“You can’t always please your fans.” he continues. “It’s really hard. And especially my fans, because all my albums are different, so all my fans are different. They love one album, they like the next one less, or the opposite—if I start thinking about my fans, then it’s gonna be hard for me to write. I really need to focus on myself and try to follow my heart.”

Gonzalez doesn’t put much—or any, really—energy into reading his album reviews, which he compares to being graded like a high school student. It’s a process he feels has no place in a “subjective” arena like music. “I really wanted to be a musician because I wanted to be free,” he says. “I didn’t want people to judge my work. But this is actually what happens now in the music industry—you get grades. Isn’t the goal of music to be a free thing, a free spirit, with no judging? And either you like it or you don’t like it, or you don’t listen to it, but…. You can’t really judge band’s works. For me, I don’t really understand the concept. Music is something that you feel. If you don’t feel it, just don’t write about it.”

The real reason behind Hurry Up’s success, he thinks, has to do with timing. Gonzalez had just moved from his native France to Los Angeles to try his hand at film scoring (which he did, writing the music to 2013’s Tom Cruise film, Oblivion). The way he tells it, Hurry Up’s wide-eyed pomp had to do with the fact that he was a “French guy in California for the first time, and I was blown away.”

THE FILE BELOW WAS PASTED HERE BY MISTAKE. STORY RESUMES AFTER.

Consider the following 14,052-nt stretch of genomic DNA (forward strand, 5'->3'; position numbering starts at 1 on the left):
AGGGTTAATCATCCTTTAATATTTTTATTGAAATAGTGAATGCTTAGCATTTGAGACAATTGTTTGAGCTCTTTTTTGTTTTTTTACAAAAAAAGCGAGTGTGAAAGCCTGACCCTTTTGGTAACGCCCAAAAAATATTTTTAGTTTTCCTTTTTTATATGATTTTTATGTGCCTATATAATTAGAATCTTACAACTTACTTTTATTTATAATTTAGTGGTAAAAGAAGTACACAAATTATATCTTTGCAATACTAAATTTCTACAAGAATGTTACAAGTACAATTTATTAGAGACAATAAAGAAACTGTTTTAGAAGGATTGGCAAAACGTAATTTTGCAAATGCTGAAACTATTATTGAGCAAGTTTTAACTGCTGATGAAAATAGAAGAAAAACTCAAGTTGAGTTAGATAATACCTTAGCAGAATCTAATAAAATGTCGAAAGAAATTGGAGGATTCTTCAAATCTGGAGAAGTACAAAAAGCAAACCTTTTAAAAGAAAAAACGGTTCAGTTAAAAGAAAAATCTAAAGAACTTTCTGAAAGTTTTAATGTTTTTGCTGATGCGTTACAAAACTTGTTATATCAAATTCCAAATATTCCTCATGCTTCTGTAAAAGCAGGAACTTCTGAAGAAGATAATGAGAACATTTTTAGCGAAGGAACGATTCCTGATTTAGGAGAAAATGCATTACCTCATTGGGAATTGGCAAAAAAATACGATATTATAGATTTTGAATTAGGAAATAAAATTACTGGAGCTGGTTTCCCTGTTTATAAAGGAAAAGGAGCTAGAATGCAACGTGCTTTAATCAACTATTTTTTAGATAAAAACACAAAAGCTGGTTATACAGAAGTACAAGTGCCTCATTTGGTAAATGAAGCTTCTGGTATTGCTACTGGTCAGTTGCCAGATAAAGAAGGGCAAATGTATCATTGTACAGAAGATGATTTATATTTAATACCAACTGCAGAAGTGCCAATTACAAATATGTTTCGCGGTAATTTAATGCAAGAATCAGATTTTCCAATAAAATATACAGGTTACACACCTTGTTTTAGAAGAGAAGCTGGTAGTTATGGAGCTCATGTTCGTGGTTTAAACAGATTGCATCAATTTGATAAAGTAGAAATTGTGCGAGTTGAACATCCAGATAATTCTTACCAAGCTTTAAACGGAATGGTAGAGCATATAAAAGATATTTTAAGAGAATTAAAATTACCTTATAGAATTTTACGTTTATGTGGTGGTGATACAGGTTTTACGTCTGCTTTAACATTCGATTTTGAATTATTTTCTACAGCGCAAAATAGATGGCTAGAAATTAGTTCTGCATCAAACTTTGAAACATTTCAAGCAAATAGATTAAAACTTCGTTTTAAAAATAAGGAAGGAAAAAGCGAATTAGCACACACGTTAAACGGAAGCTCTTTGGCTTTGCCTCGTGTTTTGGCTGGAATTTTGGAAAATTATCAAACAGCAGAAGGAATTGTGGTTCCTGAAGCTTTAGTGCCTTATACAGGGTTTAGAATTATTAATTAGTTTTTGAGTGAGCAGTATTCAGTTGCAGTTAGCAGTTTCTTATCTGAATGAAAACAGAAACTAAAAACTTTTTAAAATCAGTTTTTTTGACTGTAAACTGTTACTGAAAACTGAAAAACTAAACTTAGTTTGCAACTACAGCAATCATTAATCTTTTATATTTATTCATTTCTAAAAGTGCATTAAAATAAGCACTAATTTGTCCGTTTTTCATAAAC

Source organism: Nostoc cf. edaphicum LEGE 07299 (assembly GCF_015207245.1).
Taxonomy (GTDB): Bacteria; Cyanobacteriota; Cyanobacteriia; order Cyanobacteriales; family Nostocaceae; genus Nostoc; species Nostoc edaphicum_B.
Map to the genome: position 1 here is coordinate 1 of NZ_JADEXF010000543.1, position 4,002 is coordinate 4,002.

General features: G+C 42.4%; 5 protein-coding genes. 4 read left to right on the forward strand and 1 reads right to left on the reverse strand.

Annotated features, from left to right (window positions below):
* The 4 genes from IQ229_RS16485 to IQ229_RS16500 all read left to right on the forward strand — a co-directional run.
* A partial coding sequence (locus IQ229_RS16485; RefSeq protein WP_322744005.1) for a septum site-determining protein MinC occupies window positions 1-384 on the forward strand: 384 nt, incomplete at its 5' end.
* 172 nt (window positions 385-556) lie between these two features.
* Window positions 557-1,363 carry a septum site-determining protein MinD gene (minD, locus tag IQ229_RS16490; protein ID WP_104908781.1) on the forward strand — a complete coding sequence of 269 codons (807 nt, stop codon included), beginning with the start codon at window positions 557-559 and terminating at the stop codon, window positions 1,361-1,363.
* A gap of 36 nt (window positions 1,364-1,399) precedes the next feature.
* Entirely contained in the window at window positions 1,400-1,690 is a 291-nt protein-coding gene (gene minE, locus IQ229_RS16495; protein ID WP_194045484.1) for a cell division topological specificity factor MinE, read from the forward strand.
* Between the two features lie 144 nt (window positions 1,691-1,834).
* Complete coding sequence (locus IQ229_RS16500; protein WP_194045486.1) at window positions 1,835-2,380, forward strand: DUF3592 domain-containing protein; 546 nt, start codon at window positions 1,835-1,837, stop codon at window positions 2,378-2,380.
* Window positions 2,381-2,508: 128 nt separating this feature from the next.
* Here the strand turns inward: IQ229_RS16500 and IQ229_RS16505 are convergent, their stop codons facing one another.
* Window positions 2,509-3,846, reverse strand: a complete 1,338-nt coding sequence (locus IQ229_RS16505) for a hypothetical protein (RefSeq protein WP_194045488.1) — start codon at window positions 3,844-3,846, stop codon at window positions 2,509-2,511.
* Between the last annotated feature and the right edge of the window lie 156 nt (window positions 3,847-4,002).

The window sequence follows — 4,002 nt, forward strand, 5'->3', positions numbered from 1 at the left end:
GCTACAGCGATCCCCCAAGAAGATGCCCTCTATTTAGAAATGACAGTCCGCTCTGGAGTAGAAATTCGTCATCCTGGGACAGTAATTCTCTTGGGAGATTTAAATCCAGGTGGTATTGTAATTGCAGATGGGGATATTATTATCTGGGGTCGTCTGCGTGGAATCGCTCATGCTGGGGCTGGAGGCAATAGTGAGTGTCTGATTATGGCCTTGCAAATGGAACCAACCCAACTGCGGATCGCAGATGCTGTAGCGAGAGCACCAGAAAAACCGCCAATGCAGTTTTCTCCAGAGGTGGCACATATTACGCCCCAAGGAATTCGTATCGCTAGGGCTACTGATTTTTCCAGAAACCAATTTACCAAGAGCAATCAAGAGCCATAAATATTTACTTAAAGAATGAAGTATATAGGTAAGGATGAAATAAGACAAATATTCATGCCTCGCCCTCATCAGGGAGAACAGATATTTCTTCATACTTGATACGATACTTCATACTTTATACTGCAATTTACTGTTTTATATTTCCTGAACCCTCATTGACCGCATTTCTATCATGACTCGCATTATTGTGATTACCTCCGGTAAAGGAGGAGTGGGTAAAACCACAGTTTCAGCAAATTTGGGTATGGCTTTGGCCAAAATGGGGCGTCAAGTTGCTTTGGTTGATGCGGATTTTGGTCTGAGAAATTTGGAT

“Still, I feel like there’s something about luck,” he says. “Like releasing the right album at the right time. This album could go out today and it wouldn’t have the same success. It’s dependent on the time it’s released. I really consider myself very lucky; I worked also very hard to make this album at least good enough for me to release it. So it’s not an accident.”

And just like it wasn’t an accident that Hurry Up found such success, it’s likewise not an accident that its follow-up didn’t—at least not to the same extent. (Pieces of Junk may not be cherry-picked for commercial value, but the number of people coming to hear it live would suggest that Gonzalez can still draw an enormous audience.) Whether or not every new album or project he tackles matches the monetary success of his most well-known one is simply not his concern. His only real priority is to keep developing himself, learning new things, experimenting. That’s what he’s currently doing, working on an unnamed project that’s “not a movie, not an album, but something completely different.”

“This is actually what I’m excited about, is going to places where nobody expects me to be in,” he says. “That’s what I find very rewarding. Because I’ve done albums, and I’ve done movie soundtracks, and yeah, I’m just curious. And as a musician, curiosity is very important. I want to keep being curious, you know? Because otherwise you just start slowly dying.”